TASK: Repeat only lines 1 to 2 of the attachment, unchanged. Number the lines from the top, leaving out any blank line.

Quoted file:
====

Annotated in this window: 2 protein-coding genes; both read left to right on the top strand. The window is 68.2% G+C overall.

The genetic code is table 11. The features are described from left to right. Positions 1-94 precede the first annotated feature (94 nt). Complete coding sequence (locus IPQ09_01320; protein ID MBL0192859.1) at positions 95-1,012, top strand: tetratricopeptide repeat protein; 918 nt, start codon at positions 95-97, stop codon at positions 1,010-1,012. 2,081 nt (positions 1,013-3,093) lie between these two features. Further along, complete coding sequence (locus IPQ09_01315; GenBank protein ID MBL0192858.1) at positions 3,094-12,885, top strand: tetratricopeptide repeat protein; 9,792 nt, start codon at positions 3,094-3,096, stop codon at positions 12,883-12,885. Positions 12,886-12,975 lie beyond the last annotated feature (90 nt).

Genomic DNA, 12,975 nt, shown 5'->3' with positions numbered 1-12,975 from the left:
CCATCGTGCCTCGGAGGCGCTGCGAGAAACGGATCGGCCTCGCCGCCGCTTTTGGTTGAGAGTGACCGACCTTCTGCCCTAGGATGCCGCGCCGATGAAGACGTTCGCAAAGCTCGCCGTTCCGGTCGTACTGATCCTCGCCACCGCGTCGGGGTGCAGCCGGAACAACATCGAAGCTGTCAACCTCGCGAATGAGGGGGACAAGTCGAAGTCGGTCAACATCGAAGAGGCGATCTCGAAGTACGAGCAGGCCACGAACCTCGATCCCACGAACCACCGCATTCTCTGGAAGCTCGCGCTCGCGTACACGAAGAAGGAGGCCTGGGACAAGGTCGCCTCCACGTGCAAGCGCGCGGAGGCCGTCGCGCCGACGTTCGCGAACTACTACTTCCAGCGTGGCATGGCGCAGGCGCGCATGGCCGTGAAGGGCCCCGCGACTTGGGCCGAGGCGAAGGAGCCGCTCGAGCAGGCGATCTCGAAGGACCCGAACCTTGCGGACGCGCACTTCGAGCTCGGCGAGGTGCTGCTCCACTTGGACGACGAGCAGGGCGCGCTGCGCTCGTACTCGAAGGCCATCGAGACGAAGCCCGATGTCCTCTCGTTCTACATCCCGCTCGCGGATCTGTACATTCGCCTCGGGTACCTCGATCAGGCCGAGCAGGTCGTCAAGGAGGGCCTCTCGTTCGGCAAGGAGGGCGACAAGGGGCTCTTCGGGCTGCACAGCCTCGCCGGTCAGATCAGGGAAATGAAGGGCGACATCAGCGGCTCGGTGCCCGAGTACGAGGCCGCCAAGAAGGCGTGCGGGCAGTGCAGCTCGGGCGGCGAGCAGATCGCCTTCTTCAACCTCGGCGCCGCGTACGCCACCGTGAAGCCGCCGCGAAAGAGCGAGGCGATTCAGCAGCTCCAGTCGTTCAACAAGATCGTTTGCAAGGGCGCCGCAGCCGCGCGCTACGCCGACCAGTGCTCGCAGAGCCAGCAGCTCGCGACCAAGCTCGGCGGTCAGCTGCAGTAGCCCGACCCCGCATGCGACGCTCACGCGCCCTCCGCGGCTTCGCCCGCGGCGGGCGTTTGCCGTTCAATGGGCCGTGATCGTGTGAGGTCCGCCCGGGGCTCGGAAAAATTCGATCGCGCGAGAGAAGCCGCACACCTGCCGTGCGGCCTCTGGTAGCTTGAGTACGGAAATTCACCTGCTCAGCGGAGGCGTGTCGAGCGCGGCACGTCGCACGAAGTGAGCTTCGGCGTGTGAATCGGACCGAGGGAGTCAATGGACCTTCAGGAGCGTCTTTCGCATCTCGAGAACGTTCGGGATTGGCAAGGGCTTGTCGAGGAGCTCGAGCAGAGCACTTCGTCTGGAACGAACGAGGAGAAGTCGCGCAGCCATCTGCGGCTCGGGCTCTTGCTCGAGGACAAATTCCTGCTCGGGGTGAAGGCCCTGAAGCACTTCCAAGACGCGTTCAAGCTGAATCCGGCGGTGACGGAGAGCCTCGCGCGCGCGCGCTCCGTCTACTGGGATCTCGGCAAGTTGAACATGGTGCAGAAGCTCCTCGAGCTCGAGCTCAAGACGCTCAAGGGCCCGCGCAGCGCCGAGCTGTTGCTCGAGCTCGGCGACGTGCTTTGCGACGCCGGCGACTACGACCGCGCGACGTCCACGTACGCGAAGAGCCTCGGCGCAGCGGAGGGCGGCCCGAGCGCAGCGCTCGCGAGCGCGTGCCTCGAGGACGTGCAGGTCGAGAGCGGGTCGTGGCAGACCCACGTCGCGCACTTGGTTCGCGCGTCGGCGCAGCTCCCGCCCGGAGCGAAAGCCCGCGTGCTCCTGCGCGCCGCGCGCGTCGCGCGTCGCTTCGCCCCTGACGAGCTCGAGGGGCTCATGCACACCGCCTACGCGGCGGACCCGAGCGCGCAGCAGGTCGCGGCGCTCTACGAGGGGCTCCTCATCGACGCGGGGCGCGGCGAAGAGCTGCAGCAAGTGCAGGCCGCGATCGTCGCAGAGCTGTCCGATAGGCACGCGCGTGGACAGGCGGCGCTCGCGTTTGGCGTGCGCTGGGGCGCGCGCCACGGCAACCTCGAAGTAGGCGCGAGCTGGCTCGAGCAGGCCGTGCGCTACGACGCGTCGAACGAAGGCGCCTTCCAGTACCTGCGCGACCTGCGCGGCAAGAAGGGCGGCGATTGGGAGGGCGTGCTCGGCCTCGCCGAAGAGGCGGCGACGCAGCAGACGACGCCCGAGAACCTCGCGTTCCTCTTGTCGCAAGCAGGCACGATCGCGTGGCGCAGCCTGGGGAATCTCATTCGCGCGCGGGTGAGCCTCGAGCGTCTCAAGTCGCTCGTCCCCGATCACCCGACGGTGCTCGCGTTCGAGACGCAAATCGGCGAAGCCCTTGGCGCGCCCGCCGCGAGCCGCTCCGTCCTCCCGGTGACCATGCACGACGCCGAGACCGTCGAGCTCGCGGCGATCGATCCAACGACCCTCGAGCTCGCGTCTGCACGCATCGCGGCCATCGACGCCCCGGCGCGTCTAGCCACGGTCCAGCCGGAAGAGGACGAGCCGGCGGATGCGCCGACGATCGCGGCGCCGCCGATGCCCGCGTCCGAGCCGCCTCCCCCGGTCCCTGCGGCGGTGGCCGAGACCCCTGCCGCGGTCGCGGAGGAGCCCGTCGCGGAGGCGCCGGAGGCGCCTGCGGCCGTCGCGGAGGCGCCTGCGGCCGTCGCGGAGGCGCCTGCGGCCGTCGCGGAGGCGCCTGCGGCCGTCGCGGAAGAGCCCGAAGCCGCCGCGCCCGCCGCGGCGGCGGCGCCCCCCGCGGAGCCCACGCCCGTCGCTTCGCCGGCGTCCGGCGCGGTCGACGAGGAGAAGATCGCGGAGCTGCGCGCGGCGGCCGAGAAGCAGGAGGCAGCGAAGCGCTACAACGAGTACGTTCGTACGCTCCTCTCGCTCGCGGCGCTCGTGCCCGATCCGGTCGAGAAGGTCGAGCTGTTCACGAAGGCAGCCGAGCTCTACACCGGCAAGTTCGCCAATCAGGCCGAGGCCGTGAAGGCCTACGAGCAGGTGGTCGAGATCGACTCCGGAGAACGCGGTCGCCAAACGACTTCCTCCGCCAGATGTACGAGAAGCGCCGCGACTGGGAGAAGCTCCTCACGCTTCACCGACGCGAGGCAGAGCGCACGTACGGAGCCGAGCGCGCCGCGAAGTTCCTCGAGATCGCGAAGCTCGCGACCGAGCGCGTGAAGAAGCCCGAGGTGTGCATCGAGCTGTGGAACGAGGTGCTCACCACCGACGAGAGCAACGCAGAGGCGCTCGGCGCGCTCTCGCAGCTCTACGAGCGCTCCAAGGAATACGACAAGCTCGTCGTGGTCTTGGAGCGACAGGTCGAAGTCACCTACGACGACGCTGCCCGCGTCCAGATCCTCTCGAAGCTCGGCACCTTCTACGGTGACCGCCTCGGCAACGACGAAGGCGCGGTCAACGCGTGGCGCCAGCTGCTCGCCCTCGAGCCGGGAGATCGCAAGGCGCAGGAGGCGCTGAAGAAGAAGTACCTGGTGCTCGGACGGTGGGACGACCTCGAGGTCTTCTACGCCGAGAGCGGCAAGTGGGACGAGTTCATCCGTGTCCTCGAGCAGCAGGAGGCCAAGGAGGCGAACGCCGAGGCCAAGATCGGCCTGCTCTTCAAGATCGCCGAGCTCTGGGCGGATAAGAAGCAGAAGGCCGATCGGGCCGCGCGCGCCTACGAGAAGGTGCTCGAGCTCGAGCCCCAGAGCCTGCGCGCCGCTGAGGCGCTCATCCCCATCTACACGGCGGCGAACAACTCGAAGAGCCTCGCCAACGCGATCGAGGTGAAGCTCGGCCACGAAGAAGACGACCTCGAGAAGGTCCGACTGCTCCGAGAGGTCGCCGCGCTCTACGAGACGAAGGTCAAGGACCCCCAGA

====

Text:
Annotated in this window: 2 protein-coding genes; both read left to right on the top strand. The window is 68.2% G+C overall.

The genetic code is table 11. The features are described from left to right. Positions 1-94 precede the first annotated feature (94 nt). Complete coding sequence (locus IPQ09_01320; protein ID MBL0192859.1) at positions 95-1,012, top strand: tetratricopeptide repeat protein; 918 nt, start codon at positions 95-97, stop codon at positions 1,010-1,012. 2,081 nt (positions 1,013-3,093) lie between these two features. Further along, complete coding sequence (locus IPQ09_01315; GenBank protein ID MBL0192858.1) at positions 3,094-12,885, top strand: tetratricopeptide repeat protein; 9,792 nt, start codon at positions 3,094-3,096, stop codon at positions 12,883-12,885. Positions 12,886-12,975 lie beyond the last annotated feature (90 nt).